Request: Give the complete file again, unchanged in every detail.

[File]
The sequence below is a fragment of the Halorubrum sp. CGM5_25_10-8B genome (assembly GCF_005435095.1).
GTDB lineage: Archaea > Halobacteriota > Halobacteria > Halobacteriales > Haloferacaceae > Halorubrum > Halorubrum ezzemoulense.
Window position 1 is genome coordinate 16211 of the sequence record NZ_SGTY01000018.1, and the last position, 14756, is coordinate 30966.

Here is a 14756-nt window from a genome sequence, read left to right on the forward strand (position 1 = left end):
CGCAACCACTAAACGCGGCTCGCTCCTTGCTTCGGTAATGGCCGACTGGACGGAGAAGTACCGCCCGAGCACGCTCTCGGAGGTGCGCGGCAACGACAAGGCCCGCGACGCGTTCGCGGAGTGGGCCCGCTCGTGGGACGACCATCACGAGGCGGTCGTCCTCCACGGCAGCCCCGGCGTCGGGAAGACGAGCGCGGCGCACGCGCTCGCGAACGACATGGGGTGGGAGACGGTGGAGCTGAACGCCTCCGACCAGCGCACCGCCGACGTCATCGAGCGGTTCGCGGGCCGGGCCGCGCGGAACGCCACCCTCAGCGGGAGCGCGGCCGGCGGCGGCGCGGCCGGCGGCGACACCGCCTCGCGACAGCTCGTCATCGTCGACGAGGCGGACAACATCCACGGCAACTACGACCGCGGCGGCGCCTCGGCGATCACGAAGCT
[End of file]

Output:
The sequence below is a fragment of the Halorubrum sp. CGM5_25_10-8B genome (assembly GCF_005435095.1).
GTDB lineage: Archaea > Halobacteriota > Halobacteria > Halobacteriales > Haloferacaceae > Halorubrum > Halorubrum ezzemoulense.
Window position 1 is genome coordinate 16211 of the sequence record NZ_SGTY01000018.1, and the last position, 14756, is coordinate 30966.

Here is a 14756-nt window from a genome sequence, read left to right on the forward strand (position 1 = left end):
CGCAACCACTAAACGCGGCTCGCTCCTTGCTTCGGTAATGGCCGACTGGACGGAGAAGTACCGCCCGAGCACGCTCTCGGAGGTGCGCGGCAACGACAAGGCCCGCGACGCGTTCGCGGAGTGGGCCCGCTCGTGGGACGACCATCACGAGGCGGTCGTCCTCCACGGCAGCCCCGGCGTCGGGAAGACGAGCGCGGCGCACGCGCTCGCGAACGACATGGGGTGGGAGACGGTGGAGCTGAACGCCTCCGACCAGCGCACCGCCGACGTCATCGAGCGGTTCGCGGGCCGGGCCGCGCGGAACGCCACCCTCAGCGGGAGCGCGGCCGGCGGCGGCGCGGCCGGCGGCGACACCGCCTCGCGACAGCTCGTCATCGTCGACGAGGCGGACAACATCCACGGCAACTACGACCGCGGCGGCGCCTCGGCGATCACGAAGCT